Given the President-Elect's interview with the Washington Post this weekend, I find myself as skeptical as I am curious. Firmly committed to the proposition that one plus one must always equal two, even in Washington, and unwilling to accept tales of unicorns or fairy dust, I doubt Trump can deliver on his promises.
Not that we've seen the details of the alleged plans of either Trump or congressional Republicans, but Trump SAYS his plan will provide "insurance for everybody," that it will have "much lower deductibles," that it will be "simplified," "much less expensive," and "much better," presumably in comparison with insurance under the Affordable Care Act. Much of the reduced costs are to come from price negotiations with pharmaceutical companies. He specifically rejected the philosophy of "if you can't afford it, you don't get it," saying "that's not going to happen with us." He clarified that his plan does not involve cuts to Medicare. The whole plan is "very much formulated down to the final strokes," so we should be seeing the details soon. In the same interview Trump talked about "great middle-class tax cuts," and building the wall on the border with Mexico.
Given Trump's already established history of later denying words we've all heard and actions we've all seen, I think it is important to document carefully what he's promised here.
"Everybody" is a lot of people. He didn't say it explicitly, but "everybody" presumably includes people with preexisting medical conditions, always an expensive stumbling block. If insurers can't deny applicants who already have medical needs, then presumably the Trump plan will require younger and healthier people to buy insurance. This comes under that heading of "one plus one must equal two," since the increased expenditures by insurers must somewhere be offset by increased income or by reduced costs. The government could, of course, directly subsidize insurance for applicants with preexisting conditions, but with a major tax cut also promised, this seems unlikely.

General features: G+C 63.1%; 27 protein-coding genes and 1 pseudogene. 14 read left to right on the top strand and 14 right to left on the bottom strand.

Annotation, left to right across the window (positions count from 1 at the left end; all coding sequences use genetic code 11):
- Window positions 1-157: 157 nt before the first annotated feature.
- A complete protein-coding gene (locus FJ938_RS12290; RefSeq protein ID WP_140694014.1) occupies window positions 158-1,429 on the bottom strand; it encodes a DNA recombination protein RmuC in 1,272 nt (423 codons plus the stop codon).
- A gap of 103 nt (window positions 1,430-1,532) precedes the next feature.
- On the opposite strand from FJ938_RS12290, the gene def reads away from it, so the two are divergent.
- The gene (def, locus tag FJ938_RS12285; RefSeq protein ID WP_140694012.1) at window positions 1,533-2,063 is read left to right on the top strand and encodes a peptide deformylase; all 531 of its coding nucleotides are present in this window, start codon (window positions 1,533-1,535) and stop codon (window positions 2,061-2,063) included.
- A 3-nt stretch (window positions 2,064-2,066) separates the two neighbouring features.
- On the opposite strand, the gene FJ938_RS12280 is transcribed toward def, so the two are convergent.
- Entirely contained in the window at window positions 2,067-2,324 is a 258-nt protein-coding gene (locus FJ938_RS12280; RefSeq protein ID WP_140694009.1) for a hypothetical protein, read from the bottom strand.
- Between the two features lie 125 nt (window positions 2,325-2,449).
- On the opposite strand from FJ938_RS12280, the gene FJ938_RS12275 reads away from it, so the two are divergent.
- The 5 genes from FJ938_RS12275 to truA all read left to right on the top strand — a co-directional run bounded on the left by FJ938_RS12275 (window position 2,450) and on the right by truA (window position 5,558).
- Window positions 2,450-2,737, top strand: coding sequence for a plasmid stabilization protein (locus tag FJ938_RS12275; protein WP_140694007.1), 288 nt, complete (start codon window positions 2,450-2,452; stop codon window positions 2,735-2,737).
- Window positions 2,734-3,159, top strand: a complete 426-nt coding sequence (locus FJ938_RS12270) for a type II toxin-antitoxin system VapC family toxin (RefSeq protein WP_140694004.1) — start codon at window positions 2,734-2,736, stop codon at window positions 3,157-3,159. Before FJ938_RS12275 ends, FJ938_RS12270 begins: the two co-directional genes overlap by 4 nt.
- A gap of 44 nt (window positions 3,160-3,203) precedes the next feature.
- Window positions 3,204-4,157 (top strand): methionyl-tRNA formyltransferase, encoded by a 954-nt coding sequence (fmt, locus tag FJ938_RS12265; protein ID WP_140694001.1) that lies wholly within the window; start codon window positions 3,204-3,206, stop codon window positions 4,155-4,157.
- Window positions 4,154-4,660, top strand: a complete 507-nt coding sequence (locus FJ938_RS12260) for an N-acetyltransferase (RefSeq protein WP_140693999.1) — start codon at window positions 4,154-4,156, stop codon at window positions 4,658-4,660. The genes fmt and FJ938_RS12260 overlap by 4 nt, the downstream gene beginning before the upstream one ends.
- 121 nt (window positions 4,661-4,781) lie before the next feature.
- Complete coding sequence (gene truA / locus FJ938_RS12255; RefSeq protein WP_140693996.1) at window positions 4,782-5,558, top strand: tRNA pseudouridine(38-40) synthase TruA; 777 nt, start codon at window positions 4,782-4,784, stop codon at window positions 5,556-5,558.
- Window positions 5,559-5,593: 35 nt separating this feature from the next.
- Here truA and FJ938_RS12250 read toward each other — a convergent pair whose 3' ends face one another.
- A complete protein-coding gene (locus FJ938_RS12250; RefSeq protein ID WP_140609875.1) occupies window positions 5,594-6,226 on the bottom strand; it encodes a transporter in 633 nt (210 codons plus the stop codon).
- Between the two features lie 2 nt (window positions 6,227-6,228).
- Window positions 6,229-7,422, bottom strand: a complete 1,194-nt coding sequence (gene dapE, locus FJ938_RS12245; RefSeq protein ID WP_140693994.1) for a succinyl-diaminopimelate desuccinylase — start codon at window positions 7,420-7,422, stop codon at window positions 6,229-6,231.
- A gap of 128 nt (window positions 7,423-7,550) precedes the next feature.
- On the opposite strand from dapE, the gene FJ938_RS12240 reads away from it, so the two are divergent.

However the Trump plan accomplishes this, we must presume the overall package will be radically different from the existing Affordable Care Act, still slated for demolition. Odd, though, that day by day the supposed "replacements" for the ACA come to look more and more like the ACA.
Whether or not the GOP will put up with any of this is far from clear. Frankly, Trump is proposing a major government intervention in the health insurance and pharmaceuticals markets. Accomplishing what he's promised, by any means, would be nearly miraculous. Accomplishing what he's promised while operating within free-market economics might amount to an invisible dragon in the garage.
The United States has one of the most expensive, least efficient, least accessible health care systems in the world. Families are still routinely bankrupted by catastrophic illnesses. Any significant steps to bring the U.S. more in line with other industrialized nations would be welcome. But success will be measured by tangible results, not by the number of magical spells uttered.